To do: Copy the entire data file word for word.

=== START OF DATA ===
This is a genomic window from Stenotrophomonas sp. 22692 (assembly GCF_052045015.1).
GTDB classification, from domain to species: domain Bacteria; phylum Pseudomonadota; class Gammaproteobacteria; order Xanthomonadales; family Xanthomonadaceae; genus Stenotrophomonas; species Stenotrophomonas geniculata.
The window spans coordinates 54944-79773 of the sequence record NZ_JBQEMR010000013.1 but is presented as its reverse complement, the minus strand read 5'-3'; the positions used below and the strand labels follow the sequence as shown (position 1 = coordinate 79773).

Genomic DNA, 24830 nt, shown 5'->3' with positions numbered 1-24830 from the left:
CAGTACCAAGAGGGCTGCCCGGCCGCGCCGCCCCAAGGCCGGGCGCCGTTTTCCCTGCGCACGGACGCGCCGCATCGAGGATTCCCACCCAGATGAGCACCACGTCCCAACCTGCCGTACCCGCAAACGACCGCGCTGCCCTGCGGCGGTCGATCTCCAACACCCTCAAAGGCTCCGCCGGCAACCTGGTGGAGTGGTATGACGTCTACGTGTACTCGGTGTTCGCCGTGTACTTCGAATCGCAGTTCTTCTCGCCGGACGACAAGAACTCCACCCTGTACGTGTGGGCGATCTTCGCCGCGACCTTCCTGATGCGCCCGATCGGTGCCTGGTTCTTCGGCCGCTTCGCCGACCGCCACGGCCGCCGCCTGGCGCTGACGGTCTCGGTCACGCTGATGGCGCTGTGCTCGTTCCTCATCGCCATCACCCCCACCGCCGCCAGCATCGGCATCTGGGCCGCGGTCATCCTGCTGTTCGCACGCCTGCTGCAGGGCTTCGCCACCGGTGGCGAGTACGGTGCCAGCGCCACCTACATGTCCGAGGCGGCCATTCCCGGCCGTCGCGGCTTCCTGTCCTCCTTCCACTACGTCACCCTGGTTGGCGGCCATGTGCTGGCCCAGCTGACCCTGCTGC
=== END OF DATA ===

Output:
This is a genomic window from Stenotrophomonas sp. 22692 (assembly GCF_052045015.1).
GTDB classification, from domain to species: domain Bacteria; phylum Pseudomonadota; class Gammaproteobacteria; order Xanthomonadales; family Xanthomonadaceae; genus Stenotrophomonas; species Stenotrophomonas geniculata.
The window spans coordinates 54944-79773 of the sequence record NZ_JBQEMR010000013.1 but is presented as its reverse complement, the minus strand read 5'-3'; the positions used below and the strand labels follow the sequence as shown (position 1 = coordinate 79773).

Genomic DNA, 24830 nt, shown 5'->3' with positions numbered 1-24830 from the left:
CAGTACCAAGAGGGCTGCCCGGCCGCGCCGCCCCAAGGCCGGGCGCCGTTTTCCCTGCGCACGGACGCGCCGCATCGAGGATTCCCACCCAGATGAGCACCACGTCCCAACCTGCCGTACCCGCAAACGACCGCGCTGCCCTGCGGCGGTCGATCTCCAACACCCTCAAAGGCTCCGCCGGCAACCTGGTGGAGTGGTATGACGTCTACGTGTACTCGGTGTTCGCCGTGTACTTCGAATCGCAGTTCTTCTCGCCGGACGACAAGAACTCCACCCTGTACGTGTGGGCGATCTTCGCCGCGACCTTCCTGATGCGCCCGATCGGTGCCTGGTTCTTCGGCCGCTTCGCCGACCGCCACGGCCGCCGCCTGGCGCTGACGGTCTCGGTCACGCTGATGGCGCTGTGCTCGTTCCTCATCGCCATCACCCCCACCGCCGCCAGCATCGGCATCTGGGCCGCGGTCATCCTGCTGTTCGCACGCCTGCTGCAGGGCTTCGCCACCGGTGGCGAGTACGGTGCCAGCGCCACCTACATGTCCGAGGCGGCCATTCCCGGCCGTCGCGGCTTCCTGTCCTCCTTCCACTACGTCACCCTGGTTGGCGGCCATGTGCTGGCCCAGCTGACCCTGCTGC